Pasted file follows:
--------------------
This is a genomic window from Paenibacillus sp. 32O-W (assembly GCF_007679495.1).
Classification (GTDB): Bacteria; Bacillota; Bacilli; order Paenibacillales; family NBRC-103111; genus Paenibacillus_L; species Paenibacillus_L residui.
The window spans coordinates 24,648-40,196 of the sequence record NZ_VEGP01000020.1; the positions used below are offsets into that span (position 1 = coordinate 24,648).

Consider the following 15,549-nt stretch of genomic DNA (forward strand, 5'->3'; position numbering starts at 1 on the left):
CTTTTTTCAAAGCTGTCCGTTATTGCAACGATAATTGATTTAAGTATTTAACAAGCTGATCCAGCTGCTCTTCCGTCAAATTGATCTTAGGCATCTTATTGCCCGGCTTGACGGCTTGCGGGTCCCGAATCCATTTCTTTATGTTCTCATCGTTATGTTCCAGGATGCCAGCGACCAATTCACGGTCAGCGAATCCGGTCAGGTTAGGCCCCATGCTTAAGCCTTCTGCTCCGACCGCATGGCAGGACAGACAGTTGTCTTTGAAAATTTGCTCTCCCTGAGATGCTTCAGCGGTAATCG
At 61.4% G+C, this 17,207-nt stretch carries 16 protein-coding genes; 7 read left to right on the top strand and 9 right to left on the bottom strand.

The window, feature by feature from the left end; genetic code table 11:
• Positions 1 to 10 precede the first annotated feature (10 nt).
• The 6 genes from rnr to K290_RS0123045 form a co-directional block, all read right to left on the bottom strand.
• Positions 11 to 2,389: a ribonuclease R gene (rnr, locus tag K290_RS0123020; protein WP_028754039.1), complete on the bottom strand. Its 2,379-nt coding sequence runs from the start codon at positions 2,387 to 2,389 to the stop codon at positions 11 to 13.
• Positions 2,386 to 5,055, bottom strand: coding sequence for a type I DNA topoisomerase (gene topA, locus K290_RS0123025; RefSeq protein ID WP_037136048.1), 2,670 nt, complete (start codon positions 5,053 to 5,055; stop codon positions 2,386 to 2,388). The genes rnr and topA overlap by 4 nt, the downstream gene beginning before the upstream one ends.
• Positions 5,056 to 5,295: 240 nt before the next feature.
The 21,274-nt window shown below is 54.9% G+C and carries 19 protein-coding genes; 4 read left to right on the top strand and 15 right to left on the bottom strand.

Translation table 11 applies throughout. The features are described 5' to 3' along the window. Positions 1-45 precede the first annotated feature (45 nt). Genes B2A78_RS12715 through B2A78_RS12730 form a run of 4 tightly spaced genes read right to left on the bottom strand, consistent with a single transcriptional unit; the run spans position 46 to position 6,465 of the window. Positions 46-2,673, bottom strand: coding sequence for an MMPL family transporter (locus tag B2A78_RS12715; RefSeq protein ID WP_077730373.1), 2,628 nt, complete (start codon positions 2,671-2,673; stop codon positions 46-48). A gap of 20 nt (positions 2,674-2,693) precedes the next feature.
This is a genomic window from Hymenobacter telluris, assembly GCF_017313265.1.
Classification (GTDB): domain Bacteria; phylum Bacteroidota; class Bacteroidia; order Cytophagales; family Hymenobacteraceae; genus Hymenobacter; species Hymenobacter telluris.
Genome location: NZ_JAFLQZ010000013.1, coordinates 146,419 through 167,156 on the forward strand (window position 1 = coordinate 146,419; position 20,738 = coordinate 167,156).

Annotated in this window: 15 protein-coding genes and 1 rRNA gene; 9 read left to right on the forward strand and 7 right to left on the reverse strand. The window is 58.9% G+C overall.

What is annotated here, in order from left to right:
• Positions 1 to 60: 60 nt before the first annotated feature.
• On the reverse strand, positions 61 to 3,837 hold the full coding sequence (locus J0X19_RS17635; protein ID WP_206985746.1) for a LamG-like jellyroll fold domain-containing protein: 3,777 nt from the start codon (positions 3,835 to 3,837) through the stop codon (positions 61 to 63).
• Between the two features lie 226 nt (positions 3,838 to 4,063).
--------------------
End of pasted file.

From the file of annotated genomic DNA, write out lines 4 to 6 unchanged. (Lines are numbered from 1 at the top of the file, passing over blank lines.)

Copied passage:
Consider the following 15,549-nt stretch of genomic DNA (forward strand, 5'->3'; position numbering starts at 1 on the left):
CTTTTTTCAAAGCTGTCCGTTATTGCAACGATAATTGATTTAAGTATTTAACAAGCTGATCCAGCTGCTCTTCCGTCAAATTGATCTTAGGCATCTTATTGCCCGGCTTGACGGCTTGCGGGTCCCGAATCCATTTCTTTATGTTCTCATCGTTATGTTCCAGGATGCCAGCGACCAATTCACGGTCAGCGAATCCGGTCAGGTTAGGCCCCATGCTTAAGCCTTCTGCTCCGACCGCATGGCAGGACAGACAGTTGTCTTTGAAAATTTGCTCTCCCTGAGATGCTTCAGCGGTAATCG
At 61.4% G+C, this 17,207-nt stretch carries 16 protein-coding genes; 7 read left to right on the top strand and 9 right to left on the bottom strand.